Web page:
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A-Maize-ing History of Corn

 

FOOD FOR THOUGHT - August 6, 2008  Mark R. Vogel - Epicure1@optonline.net - Mark’s Archive

Mesoamerica is a region straddling the southern part of North America and the northern part of Central America.  Long obscured by modern day political boundaries it roughly encompasses the southern half of Mexico and the northwestern section of Central America.  It was a cradle of Pre-Columbian (before Columbus) civilization and was home to the renowned Maya and Aztec Indians, amongst others.  Sadly, as with the North American continent, the cultural richness of these peoples, not to mention their way of life, was all but destroyed by the European imperialists, in this particularly tragic case, the Spanish.  But all the European might could not vanquish some of the timeless gifts these people left to mankind; one of the most amazing being maize, otherwise known as corn in the United States.

     The term maize is a derivative of an early American Indian word mahiz.  “Corn” originally was an English term used to denote small particles, particular grains.  Corned beef received it’s moniker from the small grains (corns) of salt used to preserve it.  What we now call corn the early American colonists called Indian corn which was eventually lexicalized to corn.  Today, “Indian Corn” refers to the ornamental corn of Halloween and Thanksgiving fame.

     But the term “corn” is not the only aspect of this munificent vegetable to be morphed over the ages.  The plant itself is a transmutation.  Although the exact seminal plant species is uncertain, what you and I refer to as “corn” in the modern day supermarket aisle, is not what first sprouted in the New World.  The progenitor of today’s corn began somewhere in the Andes.  The Andean Indians introduced it to Central America where it eventually made its way to Mexico.  There are an array of theories outlining the specific ontogenesis but basically, sometime between 10,000 and 5,500 B.C. the first corn plants became hybridized and domesticated.  Sometime between 8,000 and 5,000 B.C. maize was flourishing in Mesoamerica.  Archaeological evidence confirms at least 3,600 B.C. but it is inescapable that the process was in motion before that.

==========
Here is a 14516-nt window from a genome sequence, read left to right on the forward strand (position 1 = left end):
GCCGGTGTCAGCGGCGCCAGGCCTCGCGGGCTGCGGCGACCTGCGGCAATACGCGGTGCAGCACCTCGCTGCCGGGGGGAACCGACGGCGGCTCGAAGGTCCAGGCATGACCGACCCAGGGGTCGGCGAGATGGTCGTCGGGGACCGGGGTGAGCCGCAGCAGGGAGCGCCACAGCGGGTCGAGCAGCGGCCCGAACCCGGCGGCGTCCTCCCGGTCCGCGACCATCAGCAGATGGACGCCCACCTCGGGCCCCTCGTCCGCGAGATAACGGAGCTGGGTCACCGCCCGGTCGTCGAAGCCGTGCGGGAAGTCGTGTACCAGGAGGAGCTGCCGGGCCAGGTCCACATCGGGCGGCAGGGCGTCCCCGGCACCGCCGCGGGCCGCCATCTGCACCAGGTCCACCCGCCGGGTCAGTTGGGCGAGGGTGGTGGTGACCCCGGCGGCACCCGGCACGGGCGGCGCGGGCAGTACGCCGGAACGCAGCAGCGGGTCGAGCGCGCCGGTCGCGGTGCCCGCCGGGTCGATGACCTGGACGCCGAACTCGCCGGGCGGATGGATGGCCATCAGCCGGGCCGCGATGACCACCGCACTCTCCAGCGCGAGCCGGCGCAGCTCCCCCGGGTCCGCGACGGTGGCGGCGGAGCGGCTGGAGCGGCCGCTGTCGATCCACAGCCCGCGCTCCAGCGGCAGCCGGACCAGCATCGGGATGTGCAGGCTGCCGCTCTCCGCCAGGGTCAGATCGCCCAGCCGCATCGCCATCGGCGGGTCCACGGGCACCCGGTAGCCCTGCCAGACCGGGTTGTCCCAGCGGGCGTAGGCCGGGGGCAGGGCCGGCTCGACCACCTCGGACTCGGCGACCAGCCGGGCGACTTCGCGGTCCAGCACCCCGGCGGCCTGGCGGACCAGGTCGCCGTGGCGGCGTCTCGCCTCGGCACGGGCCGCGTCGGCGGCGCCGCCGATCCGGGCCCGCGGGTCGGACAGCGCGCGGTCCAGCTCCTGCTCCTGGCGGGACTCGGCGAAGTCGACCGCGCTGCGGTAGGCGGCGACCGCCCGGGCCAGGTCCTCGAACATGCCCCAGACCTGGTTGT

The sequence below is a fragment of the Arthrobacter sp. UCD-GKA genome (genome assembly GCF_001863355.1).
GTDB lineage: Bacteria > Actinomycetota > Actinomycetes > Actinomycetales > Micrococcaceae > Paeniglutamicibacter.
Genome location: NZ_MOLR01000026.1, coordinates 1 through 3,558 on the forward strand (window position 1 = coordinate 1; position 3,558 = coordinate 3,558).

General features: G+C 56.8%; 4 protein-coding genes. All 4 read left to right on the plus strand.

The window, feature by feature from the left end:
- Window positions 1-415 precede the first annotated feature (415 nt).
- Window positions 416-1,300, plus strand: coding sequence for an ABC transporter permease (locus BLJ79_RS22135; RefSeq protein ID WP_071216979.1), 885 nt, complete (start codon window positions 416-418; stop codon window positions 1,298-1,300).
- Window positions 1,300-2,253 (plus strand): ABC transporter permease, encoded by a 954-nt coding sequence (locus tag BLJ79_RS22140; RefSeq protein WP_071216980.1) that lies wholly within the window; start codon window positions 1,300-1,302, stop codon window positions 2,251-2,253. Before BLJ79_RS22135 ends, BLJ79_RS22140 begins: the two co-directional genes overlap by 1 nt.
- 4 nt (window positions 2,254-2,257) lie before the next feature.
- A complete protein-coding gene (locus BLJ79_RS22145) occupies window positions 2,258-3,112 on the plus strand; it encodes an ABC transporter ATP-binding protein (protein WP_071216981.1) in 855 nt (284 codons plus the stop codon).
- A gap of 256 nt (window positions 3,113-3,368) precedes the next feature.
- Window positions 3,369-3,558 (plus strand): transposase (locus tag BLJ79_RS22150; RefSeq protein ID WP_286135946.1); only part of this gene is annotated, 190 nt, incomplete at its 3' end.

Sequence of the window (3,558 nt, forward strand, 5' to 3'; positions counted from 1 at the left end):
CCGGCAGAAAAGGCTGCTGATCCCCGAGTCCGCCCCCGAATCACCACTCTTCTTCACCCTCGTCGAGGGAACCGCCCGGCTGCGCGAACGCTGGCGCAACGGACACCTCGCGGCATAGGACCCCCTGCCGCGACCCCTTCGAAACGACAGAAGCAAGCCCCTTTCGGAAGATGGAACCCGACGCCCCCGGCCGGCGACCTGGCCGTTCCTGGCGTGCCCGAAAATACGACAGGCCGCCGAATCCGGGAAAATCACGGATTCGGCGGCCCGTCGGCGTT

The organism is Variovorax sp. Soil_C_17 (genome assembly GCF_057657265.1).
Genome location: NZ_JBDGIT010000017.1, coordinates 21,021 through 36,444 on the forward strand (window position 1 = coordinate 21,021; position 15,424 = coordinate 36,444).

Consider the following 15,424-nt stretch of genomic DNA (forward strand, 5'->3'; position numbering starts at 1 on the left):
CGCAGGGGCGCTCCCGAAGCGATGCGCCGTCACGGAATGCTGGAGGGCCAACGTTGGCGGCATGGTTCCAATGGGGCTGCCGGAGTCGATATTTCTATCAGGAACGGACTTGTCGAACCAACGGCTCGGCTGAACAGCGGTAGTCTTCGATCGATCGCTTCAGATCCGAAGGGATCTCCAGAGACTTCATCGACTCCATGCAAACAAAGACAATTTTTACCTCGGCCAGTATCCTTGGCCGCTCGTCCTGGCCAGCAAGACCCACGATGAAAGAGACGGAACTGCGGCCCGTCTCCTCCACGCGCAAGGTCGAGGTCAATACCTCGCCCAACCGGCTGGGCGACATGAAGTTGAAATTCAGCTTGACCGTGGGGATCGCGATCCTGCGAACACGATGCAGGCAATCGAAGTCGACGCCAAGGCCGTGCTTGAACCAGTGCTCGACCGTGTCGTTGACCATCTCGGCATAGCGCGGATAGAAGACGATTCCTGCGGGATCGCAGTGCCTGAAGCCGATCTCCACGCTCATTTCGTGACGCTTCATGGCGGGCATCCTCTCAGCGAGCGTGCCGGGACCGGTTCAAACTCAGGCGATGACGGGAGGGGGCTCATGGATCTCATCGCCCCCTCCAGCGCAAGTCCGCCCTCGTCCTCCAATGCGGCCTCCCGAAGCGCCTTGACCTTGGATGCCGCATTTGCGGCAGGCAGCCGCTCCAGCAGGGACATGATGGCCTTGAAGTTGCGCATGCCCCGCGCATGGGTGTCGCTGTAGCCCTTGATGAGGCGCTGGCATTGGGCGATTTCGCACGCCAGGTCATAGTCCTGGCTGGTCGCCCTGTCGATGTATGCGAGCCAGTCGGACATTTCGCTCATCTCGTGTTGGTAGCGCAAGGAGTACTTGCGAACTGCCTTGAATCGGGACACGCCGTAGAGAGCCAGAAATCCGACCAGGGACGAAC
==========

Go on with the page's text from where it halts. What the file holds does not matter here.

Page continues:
Strangely, despite thousands of years of cultivation in the lower Americas, corn didn’t find its way to the modern day United States until around A.D.  By A.D. 600, a number of North American Indians were extensively growing it.  Corn’s journey to the Old World began with Christopher Columbus who ferried it back to Spain.  By 1500 it was under cultivation in Spain and by the 17th century it was a major crop for a number of European countries.   The Portuguese introduced it to East Africa and Asia and from there it was just a matter of time until it arrived in India and China through established trade routes.  It was flourishing in China in the 18th century and reached Korea and Japan soon after.  Corn is now one of the most widely grown vegetables on Earth, especially in the Americas.  The United States and China lead world production.

 

     Interestingly, the early Spanish invaders of Mesoamerica were aversive to corn.  Some of the Indian tribes practiced human sacrifice and grisly rituals which involved corn.  The conquistadors thus correlated corn with internecine paganism and considered its consumption unchristian.  Corn consumption was also associated with pellagra, a deficiency disease of niacin in conjunction with the amino acid tryptophan.  Corn is barren of niacin.  Tryptohan can be converted to niacin in the body thus attenuating the depletion of niacin.  A diet dominated by corn with little other vegetables or sources of tryptophan can result in pellagra.  Pellagra causes dermatological, gastrointestinal and neurological symptoms and ultimately death.  Eventually of course, the Europeans transcended their initial prejudices against corn. 

     What is truly amazing about corn is its versatility and seemingly innumerable uses.  Not even considering the culinary uses, (which we’ll address in the next edition of Food For Thought), the list is impressive.  The Indians wove the husks into clothing, sleeping mats, baskets, and children’s toys. Most of the corn grown in the United States and Canada is used as animal fodder.  There are also many industrial uses of corn including ethanol, cosmetics, ink, glue, laundry starch, shoe polish, medicines, fabrics, corncob pipes, and ornaments. 

     There are many different types of corn.  The most notable include Sweet Corn.  This is the traditional favorite, eaten off the cob with butter and salt, and found in supermarkets and roadside stands everywhere.  Sweet corn is so named because of its high sugar content.  It is seldom used for purposes other than direct human consumption.  Dent Corn, also known as Field Corn is the corn of choice for livestock feed and industrial products.  Flint Corn, also known as the aforementioned ornamental Indian Corn sports a range of colors and is primarily grown in Central and South America.  A sub variety of Flint Corn is used to make popcorn.  Its soft starchy center facilitates the “pop” into the fluffy, movie-snacking favorite. 

     Join us next week for the second half of our tour of the world of corn where we’ll discuss selecting and cooking corn.

Also Visit Mark’s website: Food for Thought Online
 

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